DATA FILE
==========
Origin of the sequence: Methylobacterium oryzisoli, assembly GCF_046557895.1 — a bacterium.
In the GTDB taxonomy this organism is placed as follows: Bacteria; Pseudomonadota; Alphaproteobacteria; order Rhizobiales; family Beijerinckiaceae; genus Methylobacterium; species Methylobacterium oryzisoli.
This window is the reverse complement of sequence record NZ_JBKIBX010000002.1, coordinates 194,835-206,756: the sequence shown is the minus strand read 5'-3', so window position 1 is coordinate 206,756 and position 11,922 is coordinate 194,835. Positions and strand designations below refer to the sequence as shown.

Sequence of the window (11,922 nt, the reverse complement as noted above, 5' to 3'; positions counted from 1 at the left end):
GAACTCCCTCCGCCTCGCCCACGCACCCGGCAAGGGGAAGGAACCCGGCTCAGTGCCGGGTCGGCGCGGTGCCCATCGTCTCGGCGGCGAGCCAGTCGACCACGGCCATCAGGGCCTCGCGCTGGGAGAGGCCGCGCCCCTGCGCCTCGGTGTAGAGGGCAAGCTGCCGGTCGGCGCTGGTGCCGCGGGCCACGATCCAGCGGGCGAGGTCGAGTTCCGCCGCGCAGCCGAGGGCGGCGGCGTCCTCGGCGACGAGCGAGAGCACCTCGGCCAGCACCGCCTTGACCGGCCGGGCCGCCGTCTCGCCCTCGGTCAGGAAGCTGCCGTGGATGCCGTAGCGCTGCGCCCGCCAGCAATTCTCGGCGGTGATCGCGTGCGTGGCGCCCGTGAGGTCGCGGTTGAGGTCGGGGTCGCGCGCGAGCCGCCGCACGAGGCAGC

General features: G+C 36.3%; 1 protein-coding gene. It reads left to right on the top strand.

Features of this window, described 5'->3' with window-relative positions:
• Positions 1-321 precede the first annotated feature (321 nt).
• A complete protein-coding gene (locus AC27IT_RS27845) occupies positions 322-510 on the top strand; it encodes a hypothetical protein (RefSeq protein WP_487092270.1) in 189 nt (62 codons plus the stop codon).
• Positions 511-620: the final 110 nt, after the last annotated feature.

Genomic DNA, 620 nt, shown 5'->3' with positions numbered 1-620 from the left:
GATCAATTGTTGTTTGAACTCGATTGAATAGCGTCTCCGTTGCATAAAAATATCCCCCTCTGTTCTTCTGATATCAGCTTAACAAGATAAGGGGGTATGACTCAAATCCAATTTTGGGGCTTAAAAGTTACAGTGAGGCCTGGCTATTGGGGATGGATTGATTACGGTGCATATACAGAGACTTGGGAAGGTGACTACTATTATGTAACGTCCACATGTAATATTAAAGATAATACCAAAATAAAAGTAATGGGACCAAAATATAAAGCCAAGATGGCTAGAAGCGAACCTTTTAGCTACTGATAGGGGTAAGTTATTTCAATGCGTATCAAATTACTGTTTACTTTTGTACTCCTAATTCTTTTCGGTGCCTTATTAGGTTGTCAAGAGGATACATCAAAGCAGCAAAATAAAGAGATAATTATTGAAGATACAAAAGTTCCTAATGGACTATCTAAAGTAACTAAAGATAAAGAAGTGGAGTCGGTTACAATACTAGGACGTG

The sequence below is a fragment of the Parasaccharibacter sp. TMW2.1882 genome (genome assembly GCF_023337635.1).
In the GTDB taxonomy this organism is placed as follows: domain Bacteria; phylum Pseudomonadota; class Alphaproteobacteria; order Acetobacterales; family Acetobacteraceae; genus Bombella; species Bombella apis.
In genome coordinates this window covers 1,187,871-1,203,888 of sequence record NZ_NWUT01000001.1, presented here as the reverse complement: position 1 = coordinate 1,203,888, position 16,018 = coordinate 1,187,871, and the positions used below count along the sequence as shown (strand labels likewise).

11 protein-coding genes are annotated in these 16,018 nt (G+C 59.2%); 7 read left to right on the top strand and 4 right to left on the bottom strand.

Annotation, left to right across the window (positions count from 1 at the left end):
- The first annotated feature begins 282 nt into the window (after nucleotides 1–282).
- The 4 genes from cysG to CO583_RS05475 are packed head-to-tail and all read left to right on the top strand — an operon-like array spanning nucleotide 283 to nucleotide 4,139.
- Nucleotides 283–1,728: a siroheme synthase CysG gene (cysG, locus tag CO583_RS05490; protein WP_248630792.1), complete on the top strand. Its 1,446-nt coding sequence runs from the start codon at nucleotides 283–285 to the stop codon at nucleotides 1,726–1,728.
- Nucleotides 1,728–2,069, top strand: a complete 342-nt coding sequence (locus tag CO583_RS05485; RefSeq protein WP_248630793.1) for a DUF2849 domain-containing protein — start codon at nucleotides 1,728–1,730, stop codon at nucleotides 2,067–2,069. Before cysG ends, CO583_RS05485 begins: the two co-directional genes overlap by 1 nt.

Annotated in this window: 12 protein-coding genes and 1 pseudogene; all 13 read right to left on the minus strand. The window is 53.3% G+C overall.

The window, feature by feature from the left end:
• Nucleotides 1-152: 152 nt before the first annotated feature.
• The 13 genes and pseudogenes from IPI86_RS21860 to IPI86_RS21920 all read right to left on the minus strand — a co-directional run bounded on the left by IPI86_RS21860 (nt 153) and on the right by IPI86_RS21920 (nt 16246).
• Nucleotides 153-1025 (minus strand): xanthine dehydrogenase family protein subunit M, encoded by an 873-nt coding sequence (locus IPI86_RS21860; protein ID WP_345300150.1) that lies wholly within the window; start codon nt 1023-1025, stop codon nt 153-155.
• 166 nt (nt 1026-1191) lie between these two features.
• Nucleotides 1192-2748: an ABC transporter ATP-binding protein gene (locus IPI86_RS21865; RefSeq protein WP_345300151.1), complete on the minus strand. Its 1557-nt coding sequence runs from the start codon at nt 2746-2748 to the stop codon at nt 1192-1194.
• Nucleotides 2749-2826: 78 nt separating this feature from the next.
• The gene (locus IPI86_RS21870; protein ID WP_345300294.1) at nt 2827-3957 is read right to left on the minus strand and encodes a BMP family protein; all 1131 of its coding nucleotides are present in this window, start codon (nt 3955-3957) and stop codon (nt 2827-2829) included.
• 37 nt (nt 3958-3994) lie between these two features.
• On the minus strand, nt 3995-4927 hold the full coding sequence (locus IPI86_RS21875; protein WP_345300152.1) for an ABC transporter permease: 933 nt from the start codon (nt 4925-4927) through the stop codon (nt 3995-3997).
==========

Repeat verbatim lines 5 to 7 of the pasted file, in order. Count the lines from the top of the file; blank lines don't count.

GAACTCCCTCCGCCTCGCCCACGCACCCGGCAAGGGGAAGGAACCCGGCTCAGTGCCGGGTCGGCGCGGTGCCCATCGTCTCGGCGGCGAGCCAGTCGACCACGGCCATCAGGGCCTCGCGCTGGGAGAGGCCGCGCCCCTGCGCCTCGGTGTAGAGGGCAAGCTGCCGGTCGGCGCTGGTGCCGCGGGCCACGATCCAGCGGGCGAGGTCGAGTTCCGCCGCGCAGCCGAGGGCGGCGGCGTCCTCGGCGACGAGCGAGAGCACCTCGGCCAGCACCGCCTTGACCGGCCGGGCCGCCGTCTCGCCCTCGGTCAGGAAGCTGCCGTGGATGCCGTAGCGCTGCGCCCGCCAGCAATTCTCGGCGGTGATCGCGTGCGTGGCGCCCGTGAGGTCGCGGTTGAGGTCGGGGTCGCGCGCGAGCCGCCGCACGAGGCAGC

General features: G+C 36.3%; 1 protein-coding gene. It reads left to right on the top strand.

Features of this window, described 5'->3' with window-relative positions: